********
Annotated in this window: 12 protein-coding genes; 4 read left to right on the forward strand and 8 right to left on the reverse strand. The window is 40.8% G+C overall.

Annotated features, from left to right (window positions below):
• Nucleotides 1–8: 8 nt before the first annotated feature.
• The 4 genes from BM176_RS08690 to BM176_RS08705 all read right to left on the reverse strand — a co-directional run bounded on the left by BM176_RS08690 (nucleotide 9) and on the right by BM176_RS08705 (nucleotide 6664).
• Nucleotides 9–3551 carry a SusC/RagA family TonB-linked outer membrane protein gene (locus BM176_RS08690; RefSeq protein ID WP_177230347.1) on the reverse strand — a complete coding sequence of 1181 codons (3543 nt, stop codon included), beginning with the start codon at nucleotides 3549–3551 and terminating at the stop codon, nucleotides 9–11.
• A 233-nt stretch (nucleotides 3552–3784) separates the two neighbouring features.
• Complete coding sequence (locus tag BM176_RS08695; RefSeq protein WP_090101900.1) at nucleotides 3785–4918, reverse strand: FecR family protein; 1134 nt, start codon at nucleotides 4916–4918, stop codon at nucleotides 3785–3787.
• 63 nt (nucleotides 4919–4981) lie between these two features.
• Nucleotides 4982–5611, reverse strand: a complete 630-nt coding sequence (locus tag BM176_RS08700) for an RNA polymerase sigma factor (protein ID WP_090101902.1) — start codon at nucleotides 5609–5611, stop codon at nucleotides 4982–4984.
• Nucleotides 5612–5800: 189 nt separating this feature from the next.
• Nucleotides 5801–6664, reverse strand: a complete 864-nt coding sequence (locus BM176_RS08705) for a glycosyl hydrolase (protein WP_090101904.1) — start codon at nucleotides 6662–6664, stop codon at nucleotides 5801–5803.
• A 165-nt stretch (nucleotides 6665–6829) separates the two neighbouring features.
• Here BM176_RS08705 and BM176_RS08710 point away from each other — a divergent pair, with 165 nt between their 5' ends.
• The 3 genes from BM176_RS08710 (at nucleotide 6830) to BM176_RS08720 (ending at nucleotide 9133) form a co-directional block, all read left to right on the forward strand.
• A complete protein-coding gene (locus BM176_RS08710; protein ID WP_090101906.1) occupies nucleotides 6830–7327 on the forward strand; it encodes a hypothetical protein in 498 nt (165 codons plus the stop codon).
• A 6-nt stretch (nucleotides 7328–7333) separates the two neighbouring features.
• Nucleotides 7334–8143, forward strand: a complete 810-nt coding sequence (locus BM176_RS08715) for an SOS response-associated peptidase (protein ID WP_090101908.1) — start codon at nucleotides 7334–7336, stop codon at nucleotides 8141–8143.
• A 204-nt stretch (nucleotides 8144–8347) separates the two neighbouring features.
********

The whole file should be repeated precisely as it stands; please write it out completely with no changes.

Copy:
Annotated in this window: 12 protein-coding genes; 4 read left to right on the forward strand and 8 right to left on the reverse strand. The window is 40.8% G+C overall.

Annotated features, from left to right (window positions below):
• Nucleotides 1–8: 8 nt before the first annotated feature.
• The 4 genes from BM176_RS08690 to BM176_RS08705 all read right to left on the reverse strand — a co-directional run bounded on the left by BM176_RS08690 (nucleotide 9) and on the right by BM176_RS08705 (nucleotide 6664).
• Nucleotides 9–3551 carry a SusC/RagA family TonB-linked outer membrane protein gene (locus BM176_RS08690; RefSeq protein ID WP_177230347.1) on the reverse strand — a complete coding sequence of 1181 codons (3543 nt, stop codon included), beginning with the start codon at nucleotides 3549–3551 and terminating at the stop codon, nucleotides 9–11.
• A 233-nt stretch (nucleotides 3552–3784) separates the two neighbouring features.
• Complete coding sequence (locus tag BM176_RS08695; RefSeq protein WP_090101900.1) at nucleotides 3785–4918, reverse strand: FecR family protein; 1134 nt, start codon at nucleotides 4916–4918, stop codon at nucleotides 3785–3787.
• 63 nt (nucleotides 4919–4981) lie between these two features.
• Nucleotides 4982–5611, reverse strand: a complete 630-nt coding sequence (locus tag BM176_RS08700) for an RNA polymerase sigma factor (protein ID WP_090101902.1) — start codon at nucleotides 5609–5611, stop codon at nucleotides 4982–4984.
• Nucleotides 5612–5800: 189 nt separating this feature from the next.
• Nucleotides 5801–6664, reverse strand: a complete 864-nt coding sequence (locus BM176_RS08705) for a glycosyl hydrolase (protein WP_090101904.1) — start codon at nucleotides 6662–6664, stop codon at nucleotides 5801–5803.
• A 165-nt stretch (nucleotides 6665–6829) separates the two neighbouring features.
• Here BM176_RS08705 and BM176_RS08710 point away from each other — a divergent pair, with 165 nt between their 5' ends.
• The 3 genes from BM176_RS08710 (at nucleotide 6830) to BM176_RS08720 (ending at nucleotide 9133) form a co-directional block, all read left to right on the forward strand.
• A complete protein-coding gene (locus BM176_RS08710; protein ID WP_090101906.1) occupies nucleotides 6830–7327 on the forward strand; it encodes a hypothetical protein in 498 nt (165 codons plus the stop codon).
• A 6-nt stretch (nucleotides 7328–7333) separates the two neighbouring features.
• Nucleotides 7334–8143, forward strand: a complete 810-nt coding sequence (locus BM176_RS08715) for an SOS response-associated peptidase (protein ID WP_090101908.1) — start codon at nucleotides 7334–7336, stop codon at nucleotides 8141–8143.
• A 204-nt stretch (nucleotides 8144–8347) separates the two neighbouring features.